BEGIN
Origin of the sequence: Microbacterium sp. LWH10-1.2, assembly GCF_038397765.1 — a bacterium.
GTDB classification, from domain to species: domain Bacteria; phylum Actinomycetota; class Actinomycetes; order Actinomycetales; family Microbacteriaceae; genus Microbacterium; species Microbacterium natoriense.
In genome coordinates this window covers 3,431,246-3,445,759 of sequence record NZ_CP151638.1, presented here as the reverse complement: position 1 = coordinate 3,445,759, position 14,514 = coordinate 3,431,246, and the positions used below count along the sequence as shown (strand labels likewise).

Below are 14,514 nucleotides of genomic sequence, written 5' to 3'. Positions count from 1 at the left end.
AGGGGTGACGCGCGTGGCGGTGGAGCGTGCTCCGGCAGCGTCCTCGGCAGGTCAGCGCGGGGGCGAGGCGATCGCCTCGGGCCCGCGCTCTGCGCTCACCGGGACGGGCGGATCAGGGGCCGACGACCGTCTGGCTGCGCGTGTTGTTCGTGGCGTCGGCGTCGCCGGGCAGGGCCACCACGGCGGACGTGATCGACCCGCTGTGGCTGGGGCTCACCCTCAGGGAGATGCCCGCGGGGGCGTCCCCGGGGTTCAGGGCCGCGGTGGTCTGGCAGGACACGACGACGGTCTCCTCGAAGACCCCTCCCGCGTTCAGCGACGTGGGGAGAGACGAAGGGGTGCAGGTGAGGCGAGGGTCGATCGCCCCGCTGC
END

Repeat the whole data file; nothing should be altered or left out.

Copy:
Origin of the sequence: Microbacterium sp. LWH10-1.2, assembly GCF_038397765.1 — a bacterium.
GTDB classification, from domain to species: domain Bacteria; phylum Actinomycetota; class Actinomycetes; order Actinomycetales; family Microbacteriaceae; genus Microbacterium; species Microbacterium natoriense.
In genome coordinates this window covers 3,431,246-3,445,759 of sequence record NZ_CP151638.1, presented here as the reverse complement: position 1 = coordinate 3,445,759, position 14,514 = coordinate 3,431,246, and the positions used below count along the sequence as shown (strand labels likewise).

Below are 14,514 nucleotides of genomic sequence, written 5' to 3'. Positions count from 1 at the left end.
AGGGGTGACGCGCGTGGCGGTGGAGCGTGCTCCGGCAGCGTCCTCGGCAGGTCAGCGCGGGGGCGAGGCGATCGCCTCGGGCCCGCGCTCTGCGCTCACCGGGACGGGCGGATCAGGGGCCGACGACCGTCTGGCTGCGCGTGTTGTTCGTGGCGTCGGCGTCGCCGGGCAGGGCCACCACGGCGGACGTGATCGACCCGCTGTGGCTGGGGCTCACCCTCAGGGAGATGCCCGCGGGGGCGTCCCCGGGGTTCAGGGCCGCGGTGGTCTGGCAGGACACGACGACGGTCTCCTCGAAGACCCCTCCCGCGTTCAGCGACGTGGGGAGAGACGAAGGGGTGCAGGTGAGGCGAGGGTCGATCGCCCCGCTGC